Amy McIntosh is the managing editor of Storm Water Solutions. McIntosh can be reached at [email protected]
Apr 12, 2017

Eye On the Prize

The 2017 Pulitzer Prize winners were announced April 10, and all eyes were on the journalism awards. Some of the largest newspapers from around the country took home awards, including the New York Times, the Washington Post and the Wall Street Journal. But the prize for Editorial Writing went to a lesser-known publication—the Storm Lake Times of Storm Lake, Iowa.

With a circulation of 3,000 and a staff of 10, the Storm Lake Times is run by John Cullen—the publisher—and his brother Art Cullen. Art is the editor and the recipient of the award. Most of the rest of the staff are members of the Cullen family, including John’s wife, Mary; Art’s wife, Dolores; and Art and Dolores’ 24-year-old son Tom.

At the center of the paper’s reporting is a scandal involving agriculture, nitrate pollution and the Raccoon River. As corn and soybeans began to dominate the agricultural landscape of northern Iowa, so did an influx of pollutants into the river, which is one of Des Moines’ largest water sources. The Des Moines Water Works sued Sac, Buena Vista and Calhoun counties over the pollution, and the counties fought back with funding from unnamed sources.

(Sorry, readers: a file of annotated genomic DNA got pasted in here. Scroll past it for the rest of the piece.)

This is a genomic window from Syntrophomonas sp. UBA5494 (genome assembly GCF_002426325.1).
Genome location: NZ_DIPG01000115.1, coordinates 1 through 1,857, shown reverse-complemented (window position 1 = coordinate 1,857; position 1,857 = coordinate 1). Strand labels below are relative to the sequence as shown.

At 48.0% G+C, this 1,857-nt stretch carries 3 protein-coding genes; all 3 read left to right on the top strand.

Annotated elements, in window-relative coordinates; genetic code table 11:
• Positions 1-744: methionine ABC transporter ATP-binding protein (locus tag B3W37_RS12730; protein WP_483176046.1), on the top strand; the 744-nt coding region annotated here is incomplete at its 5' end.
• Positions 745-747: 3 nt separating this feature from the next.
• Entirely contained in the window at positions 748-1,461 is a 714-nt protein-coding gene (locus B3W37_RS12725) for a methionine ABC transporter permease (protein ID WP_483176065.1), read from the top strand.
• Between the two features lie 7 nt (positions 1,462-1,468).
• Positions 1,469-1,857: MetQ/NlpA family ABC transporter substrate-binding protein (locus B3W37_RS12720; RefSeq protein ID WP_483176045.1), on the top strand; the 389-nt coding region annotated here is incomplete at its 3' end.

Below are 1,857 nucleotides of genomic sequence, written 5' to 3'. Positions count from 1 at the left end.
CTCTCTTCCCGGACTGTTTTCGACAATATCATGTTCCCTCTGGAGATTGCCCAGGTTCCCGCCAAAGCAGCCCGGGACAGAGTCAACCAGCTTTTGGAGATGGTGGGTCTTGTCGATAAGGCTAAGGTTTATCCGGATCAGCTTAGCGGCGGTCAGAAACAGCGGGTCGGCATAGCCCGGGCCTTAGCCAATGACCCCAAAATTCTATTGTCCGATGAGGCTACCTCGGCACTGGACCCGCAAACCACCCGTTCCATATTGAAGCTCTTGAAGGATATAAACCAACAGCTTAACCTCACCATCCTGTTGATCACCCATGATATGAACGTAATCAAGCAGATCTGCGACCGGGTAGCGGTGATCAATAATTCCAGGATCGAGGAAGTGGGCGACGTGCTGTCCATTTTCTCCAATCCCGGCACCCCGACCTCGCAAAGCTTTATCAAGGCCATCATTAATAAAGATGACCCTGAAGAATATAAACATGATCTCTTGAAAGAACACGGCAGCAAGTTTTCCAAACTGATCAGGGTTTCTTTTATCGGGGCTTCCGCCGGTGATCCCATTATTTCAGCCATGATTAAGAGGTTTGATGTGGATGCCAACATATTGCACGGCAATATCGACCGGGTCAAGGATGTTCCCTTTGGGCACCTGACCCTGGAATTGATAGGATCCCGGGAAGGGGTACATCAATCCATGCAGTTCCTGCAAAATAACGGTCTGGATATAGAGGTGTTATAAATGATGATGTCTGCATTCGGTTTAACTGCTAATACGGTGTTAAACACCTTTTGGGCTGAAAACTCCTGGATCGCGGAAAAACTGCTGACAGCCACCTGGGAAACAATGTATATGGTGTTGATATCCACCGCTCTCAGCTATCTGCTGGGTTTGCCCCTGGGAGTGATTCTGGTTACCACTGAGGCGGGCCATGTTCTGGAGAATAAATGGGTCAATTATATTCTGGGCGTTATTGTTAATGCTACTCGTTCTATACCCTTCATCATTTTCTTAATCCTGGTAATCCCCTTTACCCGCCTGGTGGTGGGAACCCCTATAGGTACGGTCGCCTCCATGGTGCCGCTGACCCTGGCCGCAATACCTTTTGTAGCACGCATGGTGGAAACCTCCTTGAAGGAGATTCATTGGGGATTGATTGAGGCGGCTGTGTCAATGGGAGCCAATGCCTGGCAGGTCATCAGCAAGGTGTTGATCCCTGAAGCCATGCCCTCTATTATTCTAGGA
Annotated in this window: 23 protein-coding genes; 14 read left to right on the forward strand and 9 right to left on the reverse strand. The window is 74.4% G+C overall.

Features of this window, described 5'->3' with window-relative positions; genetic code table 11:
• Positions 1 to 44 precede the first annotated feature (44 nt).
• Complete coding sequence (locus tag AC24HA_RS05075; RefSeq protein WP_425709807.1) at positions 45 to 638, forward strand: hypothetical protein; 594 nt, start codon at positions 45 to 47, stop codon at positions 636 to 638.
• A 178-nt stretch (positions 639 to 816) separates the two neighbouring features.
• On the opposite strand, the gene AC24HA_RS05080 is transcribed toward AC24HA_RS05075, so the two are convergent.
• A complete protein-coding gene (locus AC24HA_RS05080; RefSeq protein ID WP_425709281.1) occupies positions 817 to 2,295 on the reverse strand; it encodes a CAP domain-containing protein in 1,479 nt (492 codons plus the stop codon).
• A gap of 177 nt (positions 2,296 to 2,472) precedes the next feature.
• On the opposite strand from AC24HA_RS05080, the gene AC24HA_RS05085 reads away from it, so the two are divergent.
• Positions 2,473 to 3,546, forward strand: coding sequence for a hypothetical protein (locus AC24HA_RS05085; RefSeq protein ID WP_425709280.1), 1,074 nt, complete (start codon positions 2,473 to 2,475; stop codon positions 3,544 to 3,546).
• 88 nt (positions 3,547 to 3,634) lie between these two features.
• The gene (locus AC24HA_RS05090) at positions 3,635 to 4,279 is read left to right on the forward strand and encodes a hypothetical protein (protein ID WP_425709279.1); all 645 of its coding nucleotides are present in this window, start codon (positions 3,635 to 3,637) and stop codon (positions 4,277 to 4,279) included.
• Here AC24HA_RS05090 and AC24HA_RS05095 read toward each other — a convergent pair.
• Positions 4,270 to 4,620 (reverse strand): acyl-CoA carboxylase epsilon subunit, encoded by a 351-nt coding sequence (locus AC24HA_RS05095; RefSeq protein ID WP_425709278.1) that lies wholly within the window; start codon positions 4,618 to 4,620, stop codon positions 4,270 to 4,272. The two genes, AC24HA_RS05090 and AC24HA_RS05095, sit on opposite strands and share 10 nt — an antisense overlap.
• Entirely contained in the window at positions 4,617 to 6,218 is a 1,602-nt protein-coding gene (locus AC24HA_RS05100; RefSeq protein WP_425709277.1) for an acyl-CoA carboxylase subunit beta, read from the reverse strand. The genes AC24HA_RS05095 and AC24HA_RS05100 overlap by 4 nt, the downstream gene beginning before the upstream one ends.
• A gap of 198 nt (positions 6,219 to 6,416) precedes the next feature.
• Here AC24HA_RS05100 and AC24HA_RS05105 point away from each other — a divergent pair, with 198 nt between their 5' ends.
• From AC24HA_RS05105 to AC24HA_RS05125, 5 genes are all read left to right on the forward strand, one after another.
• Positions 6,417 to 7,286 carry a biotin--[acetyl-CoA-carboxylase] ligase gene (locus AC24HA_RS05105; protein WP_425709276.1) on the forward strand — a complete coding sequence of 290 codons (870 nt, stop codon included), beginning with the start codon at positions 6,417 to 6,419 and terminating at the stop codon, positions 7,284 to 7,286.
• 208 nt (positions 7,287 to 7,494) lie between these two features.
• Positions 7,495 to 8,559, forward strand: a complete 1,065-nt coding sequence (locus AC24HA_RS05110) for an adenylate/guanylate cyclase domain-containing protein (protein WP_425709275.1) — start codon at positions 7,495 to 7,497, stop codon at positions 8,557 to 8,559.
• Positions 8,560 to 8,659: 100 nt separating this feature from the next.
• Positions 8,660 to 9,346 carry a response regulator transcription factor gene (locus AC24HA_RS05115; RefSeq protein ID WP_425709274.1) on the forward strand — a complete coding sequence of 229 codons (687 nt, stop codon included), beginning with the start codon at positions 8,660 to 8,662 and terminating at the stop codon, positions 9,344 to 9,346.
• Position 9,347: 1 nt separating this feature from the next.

Enter Art.

The paper’s reporters—namely, Tom and Art himself—wanted to find out how the counties were paying for their defense. The two-year reporting endeavor sought transparency in government funding, taking on big business in the process. Thanks to the Iowa Freedom of Information Council, the paper uncovered how the Agribusiness Association of Iowa sought donors from large corporations, such as Monsanto and Koch Fertilizer, to pad their defense fund. By deciding to take on local government, the paper inevitably made some enemies and lost some advertisers along the way, but it never strayed from its path of seeking the truth.

The Storm Lake Times' story is proof that it doesn’t take a team of investigative reporters to take on a story of this magnitude. Just as the public has the right to report troublesome pollutant sources, the press has the right, and, some would argue, the duty to uncover corruption and demand transparency from government officials.

“Journalism really matters, and good journalism is being done all across the country,” Art said in an interview with Poynter. In today’s era where the practice of journalism itself is often front-page news, media organizations should take note and make decisions based on the best interest of the public.